70. Bryce Harper, Nationals
NOTE: Numbers have collapsed in second half.
71. Chris Young, Diamondbacks
72. Domonic Brown, Phillies
73. Howie Kendrick, Angels
74. Justin Maxwell, Astros
NOTE: Small-market bat makes good.
75. Matt Joyce, Rays
76. Norichika Aoki, Brewers
77. Dayan Viciedo, White Sox
78. Jayson Werth, Nationals
NOTE: Stay grounded off a major injury.
79. Justin Ruggiano, Marlins
80. Eric Young, Rockies
NOTE: Electric run, but will Jim Tracy stay the course?
81. Denard Span, Twins
82. David Murphy, Rangers
83. Will Venable, Padres
84. Chris Davis, Orioles
85. Jordany Valdespin, Mets
NOTE: Tremendous athlete, deserves bigger 2013 role.
86. Delmon Young, Tigers
87. Brandon Belt, Giants
88. Tyler Colvin, Rockies
89. Andy Dirks, Tigers
NOTE: Sweet swing but not a big power source.
90. Yonder Alonso, Padres
NOTE: Line drive bat, but how much power develops?
91. Brennan Boesch, Tigers
92. Mitch Moreland, Rangers
93. John Mayberry, Phillies
94. David DeJesus, Cubs
95. Scott Hairston, Mets
96. Steve Lombardozzi, Nationals
NOTE: Where does he play when everyone is healthy?
97. Seth Smith, Athletics
98. Lance Berkman, Cardinals
NOTE: Nothing guaranteed here.
99. Michael Saunders, Mariners
100. Andres Torres, Mets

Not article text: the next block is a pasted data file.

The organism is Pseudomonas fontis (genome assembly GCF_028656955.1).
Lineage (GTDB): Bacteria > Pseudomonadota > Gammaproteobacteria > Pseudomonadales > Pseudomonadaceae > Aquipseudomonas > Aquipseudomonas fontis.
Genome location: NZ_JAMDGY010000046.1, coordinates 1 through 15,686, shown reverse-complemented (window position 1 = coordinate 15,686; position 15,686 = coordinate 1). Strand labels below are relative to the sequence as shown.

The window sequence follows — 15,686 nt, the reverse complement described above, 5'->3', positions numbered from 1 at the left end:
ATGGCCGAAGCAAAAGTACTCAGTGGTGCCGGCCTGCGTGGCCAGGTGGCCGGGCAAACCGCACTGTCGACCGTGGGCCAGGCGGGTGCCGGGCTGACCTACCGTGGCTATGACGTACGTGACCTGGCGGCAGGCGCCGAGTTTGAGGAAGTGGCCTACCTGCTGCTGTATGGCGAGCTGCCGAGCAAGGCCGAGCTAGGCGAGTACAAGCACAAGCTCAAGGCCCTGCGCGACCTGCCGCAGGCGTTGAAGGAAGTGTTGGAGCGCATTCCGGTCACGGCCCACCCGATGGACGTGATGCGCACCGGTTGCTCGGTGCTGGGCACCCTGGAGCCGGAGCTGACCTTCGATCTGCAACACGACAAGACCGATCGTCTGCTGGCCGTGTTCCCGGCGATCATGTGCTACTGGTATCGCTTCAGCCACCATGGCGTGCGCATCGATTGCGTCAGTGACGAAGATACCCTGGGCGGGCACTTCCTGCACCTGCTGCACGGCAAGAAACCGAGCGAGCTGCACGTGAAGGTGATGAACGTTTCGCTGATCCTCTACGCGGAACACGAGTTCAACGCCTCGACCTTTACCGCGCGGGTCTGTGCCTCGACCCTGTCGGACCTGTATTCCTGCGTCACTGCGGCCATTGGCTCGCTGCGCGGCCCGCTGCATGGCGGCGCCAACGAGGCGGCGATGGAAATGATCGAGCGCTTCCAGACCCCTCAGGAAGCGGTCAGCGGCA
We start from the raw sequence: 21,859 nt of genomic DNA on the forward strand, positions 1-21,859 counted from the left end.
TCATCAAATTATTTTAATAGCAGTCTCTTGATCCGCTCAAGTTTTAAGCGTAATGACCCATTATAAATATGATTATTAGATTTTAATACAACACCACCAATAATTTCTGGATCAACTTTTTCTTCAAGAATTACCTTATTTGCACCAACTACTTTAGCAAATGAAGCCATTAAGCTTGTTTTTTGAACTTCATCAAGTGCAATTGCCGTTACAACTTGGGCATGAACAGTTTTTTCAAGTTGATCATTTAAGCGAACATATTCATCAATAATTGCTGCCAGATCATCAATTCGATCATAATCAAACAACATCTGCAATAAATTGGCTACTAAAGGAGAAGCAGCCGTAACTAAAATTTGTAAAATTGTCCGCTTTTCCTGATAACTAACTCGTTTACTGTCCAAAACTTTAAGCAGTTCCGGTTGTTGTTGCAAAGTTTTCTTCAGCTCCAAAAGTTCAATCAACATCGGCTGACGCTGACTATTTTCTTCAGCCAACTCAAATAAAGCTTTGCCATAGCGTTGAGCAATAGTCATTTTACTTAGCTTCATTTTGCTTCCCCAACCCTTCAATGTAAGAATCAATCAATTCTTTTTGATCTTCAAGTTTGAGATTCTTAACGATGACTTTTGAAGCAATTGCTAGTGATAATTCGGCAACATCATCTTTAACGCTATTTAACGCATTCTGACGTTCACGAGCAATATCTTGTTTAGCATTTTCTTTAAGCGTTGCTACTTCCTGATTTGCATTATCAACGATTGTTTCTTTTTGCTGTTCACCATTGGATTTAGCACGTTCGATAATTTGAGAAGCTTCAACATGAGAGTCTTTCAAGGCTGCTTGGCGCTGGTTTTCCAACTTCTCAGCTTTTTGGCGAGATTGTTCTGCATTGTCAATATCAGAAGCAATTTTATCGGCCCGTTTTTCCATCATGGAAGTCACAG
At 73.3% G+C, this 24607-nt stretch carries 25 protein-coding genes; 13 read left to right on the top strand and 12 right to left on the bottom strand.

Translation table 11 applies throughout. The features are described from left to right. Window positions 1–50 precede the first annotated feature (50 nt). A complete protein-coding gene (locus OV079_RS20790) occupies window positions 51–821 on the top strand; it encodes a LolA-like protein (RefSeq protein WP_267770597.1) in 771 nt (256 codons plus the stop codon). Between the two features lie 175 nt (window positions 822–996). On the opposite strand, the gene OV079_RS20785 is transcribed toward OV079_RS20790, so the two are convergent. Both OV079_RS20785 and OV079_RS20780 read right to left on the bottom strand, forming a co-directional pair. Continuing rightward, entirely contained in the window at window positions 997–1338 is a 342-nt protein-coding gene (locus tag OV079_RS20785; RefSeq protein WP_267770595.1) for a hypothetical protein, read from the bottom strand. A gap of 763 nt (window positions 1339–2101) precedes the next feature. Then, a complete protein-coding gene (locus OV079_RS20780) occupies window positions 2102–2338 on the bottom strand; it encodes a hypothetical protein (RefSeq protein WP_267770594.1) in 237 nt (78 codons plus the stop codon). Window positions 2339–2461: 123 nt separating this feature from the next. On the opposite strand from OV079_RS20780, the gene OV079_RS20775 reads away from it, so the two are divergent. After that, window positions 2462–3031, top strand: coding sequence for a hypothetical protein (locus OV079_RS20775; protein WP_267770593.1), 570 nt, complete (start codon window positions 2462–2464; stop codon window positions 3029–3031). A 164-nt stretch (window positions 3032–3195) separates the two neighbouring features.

101. Jarrod Dyson, Royals
102. Anthony Gose, Blue Jays
103. Gerardo Parra, Diamondbacks
104. Nyjer Morgan, Brewers
105. Quintin Berry, Tigers
106. Brett Jackson, Cubs
NOTE: Holes in his swing, a project.
107. Steve Pearce, Astros
108. Alexi Amarista, Padres
109. Gregor Blanco, Giants
110. Jeff Francoeur, Royals
NOTE: Obviously the contract was a mistake.
111. Moises Sierra, Blue Jays
112. Andruw Jones, Yankees
113. Chris Denorfia, Padres
114. Jonny Gomes, Athletics
115. Vernon Wells, Angels
116. Brian Bogusevic, Astros

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Bears DL Akiem Hicks making the most of a chance the Saints never gave him

Bears DL Akiem Hicks making the most of a chance the Saints never gave him

Living well is indeed the best revenge, and sometimes nothing feels sweeter than proving doubters wrong. Akiem Hicks is savoring that exact feeling.

When the New Orleans Saints made Hicks their third-round pick in the 2013 draft, they typecast their big (6-5, 318 pounds) young defensive lineman as a one-trick pony.

“There were people in New Orleans that said, ‘You can’t rush the passer,’” Hicks recalled after the Bears’ win Sunday over the San Francisco 49ers. “They told me from my rookie year, ‘You’re going to be a run-stopper.’”

This despite Hicks collecting 6.5 sacks and 3 pass breakups as a senior at Regina in Canada. The Saints forced Hicks into the slot they’d decided he fit – nose tackle – then eventually grew disenchanted with him and traded him to New England last year – where he collect 3 sacks in spot duty.